Black Lives Matter organizers have banded together to create a petition protesting the deportation of rapper 21 Savage.
The rapper, whose real name is Sha Yaa Bin Abraham-Joseph, was arrested over the weekend and taken into ICE custody.
The petition was created yesterday and quickly approached 250,000 signatures. At the time of this article’s publication, the signature tally was at 240,477 (and rapidly growing).
BLM organizers say that 21’s detention is a “testament to the consistent and historically under-reported harassment and targeting of Black immigrants.”
Just days before the rapper was arrested, 21 Savage performed a set in which he was critical of the government.
“Been through some things so I can’t imagine my kids stuck at the border/ Flint still need water / People was innocent couldn’t get lawyers.“
Watch 21 Savage perform “A Lot” on The Tonight Show with Jimmy Fallon.
Yesterday, the rapper’s attorney Charles H. Kuck released a statement to clear up confusion surrounding 21 Savage’s arrest.
Kuck revealed that the rapper’s family overstayed their work visas after bringing him to the country when he was 7.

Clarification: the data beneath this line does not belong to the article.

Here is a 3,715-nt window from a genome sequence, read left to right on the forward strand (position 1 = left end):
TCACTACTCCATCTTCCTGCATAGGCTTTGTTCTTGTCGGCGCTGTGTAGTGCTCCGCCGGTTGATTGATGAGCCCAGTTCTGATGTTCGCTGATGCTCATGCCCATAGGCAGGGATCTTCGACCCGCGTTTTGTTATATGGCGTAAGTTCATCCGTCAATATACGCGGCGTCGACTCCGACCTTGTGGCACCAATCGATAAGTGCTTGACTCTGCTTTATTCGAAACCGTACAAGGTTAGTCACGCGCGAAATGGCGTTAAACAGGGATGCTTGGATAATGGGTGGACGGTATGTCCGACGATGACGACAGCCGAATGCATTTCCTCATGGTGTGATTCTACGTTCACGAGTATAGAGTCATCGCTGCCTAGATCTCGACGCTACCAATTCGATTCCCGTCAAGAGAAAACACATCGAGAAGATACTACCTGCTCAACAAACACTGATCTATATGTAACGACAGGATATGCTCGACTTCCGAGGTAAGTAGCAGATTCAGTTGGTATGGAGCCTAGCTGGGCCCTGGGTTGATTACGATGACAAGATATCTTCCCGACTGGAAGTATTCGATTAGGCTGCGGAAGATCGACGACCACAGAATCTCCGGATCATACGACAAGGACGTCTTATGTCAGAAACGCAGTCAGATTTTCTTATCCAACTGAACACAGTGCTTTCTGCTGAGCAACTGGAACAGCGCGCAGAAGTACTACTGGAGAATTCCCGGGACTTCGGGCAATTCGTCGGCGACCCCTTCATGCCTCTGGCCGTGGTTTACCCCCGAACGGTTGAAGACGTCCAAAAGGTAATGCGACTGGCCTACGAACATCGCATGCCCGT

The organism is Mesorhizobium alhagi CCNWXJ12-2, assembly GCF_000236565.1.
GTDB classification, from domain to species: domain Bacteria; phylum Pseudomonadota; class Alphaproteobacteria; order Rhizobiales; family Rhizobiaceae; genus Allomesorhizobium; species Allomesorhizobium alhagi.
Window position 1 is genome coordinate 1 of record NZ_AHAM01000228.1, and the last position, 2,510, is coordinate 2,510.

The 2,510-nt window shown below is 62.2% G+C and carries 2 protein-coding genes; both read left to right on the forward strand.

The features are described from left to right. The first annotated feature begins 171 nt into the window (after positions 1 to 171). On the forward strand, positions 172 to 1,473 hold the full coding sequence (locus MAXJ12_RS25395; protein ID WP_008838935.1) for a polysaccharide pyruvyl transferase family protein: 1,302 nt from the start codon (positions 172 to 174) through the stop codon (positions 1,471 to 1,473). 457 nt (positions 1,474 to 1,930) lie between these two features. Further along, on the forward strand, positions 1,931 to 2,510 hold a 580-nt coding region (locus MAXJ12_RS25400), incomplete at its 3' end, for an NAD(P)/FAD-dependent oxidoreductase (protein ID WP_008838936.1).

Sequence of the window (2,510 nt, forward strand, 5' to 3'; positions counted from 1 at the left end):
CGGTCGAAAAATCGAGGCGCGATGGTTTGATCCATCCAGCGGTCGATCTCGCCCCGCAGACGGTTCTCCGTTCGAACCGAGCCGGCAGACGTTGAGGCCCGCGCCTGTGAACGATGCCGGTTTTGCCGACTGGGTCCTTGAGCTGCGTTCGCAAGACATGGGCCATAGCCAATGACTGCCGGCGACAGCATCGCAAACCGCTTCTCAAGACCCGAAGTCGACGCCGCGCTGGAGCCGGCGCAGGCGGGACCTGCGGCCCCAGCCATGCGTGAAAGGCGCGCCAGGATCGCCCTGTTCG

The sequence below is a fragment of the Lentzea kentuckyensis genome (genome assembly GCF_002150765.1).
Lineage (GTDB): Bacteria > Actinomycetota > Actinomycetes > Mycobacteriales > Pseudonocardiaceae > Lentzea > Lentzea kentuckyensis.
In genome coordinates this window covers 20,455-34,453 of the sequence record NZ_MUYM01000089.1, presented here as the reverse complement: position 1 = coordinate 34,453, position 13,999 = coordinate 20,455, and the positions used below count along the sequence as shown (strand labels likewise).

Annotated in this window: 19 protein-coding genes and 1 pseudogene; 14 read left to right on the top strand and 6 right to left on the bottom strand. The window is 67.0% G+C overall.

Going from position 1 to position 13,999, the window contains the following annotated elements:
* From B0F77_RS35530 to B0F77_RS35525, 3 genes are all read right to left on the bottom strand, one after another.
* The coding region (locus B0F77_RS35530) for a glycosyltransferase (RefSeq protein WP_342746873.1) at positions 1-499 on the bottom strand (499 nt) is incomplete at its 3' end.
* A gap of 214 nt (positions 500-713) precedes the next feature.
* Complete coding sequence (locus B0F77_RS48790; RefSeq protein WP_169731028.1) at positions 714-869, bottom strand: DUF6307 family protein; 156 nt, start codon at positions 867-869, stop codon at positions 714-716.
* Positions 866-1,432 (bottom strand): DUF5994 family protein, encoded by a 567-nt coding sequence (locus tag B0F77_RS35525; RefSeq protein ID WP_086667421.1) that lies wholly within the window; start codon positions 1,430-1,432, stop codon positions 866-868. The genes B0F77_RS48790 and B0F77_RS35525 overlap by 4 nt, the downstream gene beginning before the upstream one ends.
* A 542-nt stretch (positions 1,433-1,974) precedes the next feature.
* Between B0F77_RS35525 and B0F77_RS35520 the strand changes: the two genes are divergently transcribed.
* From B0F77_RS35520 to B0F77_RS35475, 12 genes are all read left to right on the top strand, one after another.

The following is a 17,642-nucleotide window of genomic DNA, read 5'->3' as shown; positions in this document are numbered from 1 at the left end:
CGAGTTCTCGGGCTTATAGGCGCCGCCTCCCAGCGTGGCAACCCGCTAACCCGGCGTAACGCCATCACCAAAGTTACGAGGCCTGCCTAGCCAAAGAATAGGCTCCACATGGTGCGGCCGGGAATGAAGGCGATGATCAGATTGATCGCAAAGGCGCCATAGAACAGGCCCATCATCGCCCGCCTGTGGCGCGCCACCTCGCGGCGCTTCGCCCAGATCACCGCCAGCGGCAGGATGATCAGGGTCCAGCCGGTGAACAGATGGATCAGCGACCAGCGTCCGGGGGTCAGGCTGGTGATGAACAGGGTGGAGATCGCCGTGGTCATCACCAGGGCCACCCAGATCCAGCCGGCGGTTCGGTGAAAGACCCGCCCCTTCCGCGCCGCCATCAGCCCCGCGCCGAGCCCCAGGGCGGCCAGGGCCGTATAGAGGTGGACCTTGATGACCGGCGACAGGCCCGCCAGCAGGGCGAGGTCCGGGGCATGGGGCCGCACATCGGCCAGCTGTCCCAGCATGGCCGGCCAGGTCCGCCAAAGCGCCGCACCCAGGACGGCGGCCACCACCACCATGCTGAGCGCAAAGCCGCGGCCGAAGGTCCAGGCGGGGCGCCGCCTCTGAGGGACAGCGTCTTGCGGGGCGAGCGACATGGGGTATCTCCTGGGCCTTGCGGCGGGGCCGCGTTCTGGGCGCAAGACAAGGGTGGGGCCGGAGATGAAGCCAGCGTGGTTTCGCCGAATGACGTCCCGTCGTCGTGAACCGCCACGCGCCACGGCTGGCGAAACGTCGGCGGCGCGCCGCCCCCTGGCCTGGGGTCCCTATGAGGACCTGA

The attorney also says that 21 Savage applied for a U-Visa in 2017, which is given to victims of crimes committed in the United States. The rapper applied for that visa based on an incident that happened in 2013 when he was shot, and a friend was murdered. The application has not been approved.
21 Savage was born in the United Kingdom and arrived in the United States under an H-4 visa. 21 Savage is part of the so-called “Dreamers” category, which refers to immigrant children who have no official status in the country. There are currently more than two million Dreamers in the United States.
21 Savage has three U.S. children, a lawful permanent resident mother, and four lawful permanent resident siblings. He has lived in the country since the first grade.
Those details make a deportation seem incredibly cruel. According to Black Lives Matter, this is another example of laws being used arbitrarily against black victims, with the resulting disruption often devastating to the individuals and families involved.